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Rise of robo-surgeons to benefit patients, medical practitioners alike
By Simone Castello  |  May 26, 2023
Rise of robo-surgeons to benefit patients, medical practitioners alike
Photo courtesy of CMR Surgical
The global surgical robotics market may well surge to around USD18.4 billion by 2027. Robots are performing complex surgeries to reduce risks and enable faster patient recovery, while also easing burnout among surgeons, reports Cambridge University writer Simone Castello.

CAMBRIDGE, UK - The global surgical robotics market is growing rapidly, according to an analysis from Markets and Markets. It will be worth around USD18.4 billion by 2027, per current estimates.

As with other major innovations such as the internet, the idea of surgical robots was devised by the United States military. The da Vinci system that US-based Intuitive Surgical came up with was built in the 1980s under contract to the US Army to operate remotely on battlefields. However, the idea was eventually abandoned because, although the surgeon could be located miles away, a skilled assistant still had to be in attendance by the patient’s side.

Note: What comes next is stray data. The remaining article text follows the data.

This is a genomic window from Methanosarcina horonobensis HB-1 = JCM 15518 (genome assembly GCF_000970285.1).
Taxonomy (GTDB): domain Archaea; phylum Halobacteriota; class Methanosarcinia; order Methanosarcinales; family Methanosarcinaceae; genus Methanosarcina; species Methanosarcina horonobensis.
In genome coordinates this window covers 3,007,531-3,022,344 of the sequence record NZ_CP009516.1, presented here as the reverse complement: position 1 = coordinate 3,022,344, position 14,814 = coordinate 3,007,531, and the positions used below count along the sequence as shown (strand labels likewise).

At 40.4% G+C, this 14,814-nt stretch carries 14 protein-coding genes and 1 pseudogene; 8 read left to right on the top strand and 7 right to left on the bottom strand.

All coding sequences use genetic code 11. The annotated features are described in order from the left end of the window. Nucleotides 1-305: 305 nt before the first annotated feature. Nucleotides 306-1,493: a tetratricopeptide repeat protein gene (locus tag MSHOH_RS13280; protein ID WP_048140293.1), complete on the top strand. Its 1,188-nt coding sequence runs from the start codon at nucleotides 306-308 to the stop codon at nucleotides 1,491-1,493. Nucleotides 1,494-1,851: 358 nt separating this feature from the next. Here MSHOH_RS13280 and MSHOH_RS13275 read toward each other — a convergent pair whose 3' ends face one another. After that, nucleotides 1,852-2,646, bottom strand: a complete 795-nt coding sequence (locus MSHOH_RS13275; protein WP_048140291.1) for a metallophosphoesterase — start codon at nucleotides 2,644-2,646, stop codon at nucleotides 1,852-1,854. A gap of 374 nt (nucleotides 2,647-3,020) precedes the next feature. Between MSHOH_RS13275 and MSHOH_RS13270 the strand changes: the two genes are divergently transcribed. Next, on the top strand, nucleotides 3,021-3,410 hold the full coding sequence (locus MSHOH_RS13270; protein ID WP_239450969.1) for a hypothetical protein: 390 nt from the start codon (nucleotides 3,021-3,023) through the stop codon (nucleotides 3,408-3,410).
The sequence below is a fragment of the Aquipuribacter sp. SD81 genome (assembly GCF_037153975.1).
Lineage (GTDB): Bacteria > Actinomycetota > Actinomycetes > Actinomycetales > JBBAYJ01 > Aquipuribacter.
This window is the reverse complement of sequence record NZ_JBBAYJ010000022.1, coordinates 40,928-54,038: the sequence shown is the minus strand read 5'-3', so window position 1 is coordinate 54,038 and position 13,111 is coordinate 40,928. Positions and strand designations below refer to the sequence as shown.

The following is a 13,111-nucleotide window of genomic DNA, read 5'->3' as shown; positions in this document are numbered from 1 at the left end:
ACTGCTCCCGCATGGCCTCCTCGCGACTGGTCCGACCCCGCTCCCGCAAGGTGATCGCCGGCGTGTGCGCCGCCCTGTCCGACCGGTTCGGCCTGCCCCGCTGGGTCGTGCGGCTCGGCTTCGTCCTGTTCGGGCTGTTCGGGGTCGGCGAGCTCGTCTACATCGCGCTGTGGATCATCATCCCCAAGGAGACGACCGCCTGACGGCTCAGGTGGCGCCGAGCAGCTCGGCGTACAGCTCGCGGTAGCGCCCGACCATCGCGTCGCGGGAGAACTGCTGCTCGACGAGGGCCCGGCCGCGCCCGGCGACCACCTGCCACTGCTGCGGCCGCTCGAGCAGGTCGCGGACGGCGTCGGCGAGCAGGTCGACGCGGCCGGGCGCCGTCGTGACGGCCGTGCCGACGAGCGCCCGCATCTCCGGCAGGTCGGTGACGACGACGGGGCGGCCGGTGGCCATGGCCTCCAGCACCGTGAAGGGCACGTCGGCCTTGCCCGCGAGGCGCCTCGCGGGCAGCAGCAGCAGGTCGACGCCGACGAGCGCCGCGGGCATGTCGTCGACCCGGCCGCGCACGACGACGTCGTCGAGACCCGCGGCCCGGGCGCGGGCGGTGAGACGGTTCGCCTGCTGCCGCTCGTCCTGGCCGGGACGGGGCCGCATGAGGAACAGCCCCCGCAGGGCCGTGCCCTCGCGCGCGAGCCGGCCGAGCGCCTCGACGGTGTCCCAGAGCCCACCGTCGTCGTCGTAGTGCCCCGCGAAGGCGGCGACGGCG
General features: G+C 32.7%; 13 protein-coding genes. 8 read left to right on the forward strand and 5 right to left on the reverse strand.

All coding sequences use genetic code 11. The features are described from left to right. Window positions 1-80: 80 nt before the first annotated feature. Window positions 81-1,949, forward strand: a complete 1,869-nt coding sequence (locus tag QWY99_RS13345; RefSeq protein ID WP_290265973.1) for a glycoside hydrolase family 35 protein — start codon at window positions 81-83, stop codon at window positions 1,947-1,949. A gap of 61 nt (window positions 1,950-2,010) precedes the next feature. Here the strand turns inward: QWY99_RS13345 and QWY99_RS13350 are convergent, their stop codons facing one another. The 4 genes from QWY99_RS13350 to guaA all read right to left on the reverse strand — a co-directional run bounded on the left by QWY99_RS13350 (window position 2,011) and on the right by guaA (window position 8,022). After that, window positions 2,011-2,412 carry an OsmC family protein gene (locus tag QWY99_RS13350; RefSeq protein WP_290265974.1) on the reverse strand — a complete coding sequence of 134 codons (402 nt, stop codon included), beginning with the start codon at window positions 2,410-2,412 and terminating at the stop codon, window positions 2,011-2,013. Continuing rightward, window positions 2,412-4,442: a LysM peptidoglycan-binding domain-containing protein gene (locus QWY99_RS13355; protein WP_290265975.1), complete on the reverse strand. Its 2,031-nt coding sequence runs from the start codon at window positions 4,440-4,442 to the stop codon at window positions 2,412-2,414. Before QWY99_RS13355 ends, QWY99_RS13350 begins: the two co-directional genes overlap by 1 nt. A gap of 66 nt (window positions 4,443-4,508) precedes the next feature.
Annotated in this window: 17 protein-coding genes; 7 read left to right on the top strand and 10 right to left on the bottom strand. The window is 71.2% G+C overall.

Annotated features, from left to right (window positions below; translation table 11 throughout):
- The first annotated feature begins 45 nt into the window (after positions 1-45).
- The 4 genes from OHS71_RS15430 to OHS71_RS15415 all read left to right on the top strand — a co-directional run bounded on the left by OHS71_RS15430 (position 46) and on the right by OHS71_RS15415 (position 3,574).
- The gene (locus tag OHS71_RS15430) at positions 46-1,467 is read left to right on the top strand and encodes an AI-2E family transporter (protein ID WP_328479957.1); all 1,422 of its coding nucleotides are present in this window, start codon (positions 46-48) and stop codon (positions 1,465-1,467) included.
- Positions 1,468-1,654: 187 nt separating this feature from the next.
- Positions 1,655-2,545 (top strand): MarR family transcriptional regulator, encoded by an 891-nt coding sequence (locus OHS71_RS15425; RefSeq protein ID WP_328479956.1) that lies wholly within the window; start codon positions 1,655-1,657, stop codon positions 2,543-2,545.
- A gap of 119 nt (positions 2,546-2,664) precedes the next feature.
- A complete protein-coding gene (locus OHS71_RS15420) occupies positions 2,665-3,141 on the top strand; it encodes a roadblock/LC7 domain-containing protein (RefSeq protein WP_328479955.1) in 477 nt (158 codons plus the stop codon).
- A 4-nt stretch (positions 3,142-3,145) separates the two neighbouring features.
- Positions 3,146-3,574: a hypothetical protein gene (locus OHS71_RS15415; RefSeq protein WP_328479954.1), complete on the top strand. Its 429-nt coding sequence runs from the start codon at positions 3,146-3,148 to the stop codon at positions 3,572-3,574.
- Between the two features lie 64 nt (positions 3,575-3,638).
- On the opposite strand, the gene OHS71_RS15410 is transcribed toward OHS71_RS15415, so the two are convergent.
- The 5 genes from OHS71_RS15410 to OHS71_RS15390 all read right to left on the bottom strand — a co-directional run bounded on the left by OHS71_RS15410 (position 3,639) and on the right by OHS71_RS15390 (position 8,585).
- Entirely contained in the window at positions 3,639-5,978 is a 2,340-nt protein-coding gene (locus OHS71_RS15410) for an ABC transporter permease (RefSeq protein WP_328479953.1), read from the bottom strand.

The first recorded robotic operation was in 1985, when a modified industrial robot called PUMA was used for a brain biopsy in California. The first robotic gallbladder removal took place using a da Vinci robot in 1995 and, soon after, in the early 2000s, the first robotic prostate surgery was carried out in Detroit.

A public webinar from Addenbrooke’s NHS Foundation Trust, a teaching hospital linked to the University of Cambridge, delivered a history of surgical robotics, and showed how robots can give surgeons a helping hand by improving their health, while making complex operations less traumatic for patients. Addenbrooke’s has been using da Vinci robots for urology operations since 2005, according to Prof Alexandra Colquhoun, Cambridge University Hospitals consultant urologist and clinical director (Cancer). Funds have now been raised through donations to purchase a further bot. “Patient benefits include smaller, less painful scars, less blood transfusions and a shorter length of stay. Everybody in the team can see what is going on, so there is improved communications and increased patient safety,” Colquhoun explained.

The surgeon sits at a console while a camera on the robotic arm allows him/her and the surgeon’s team to follow the procedure, which is shown on a

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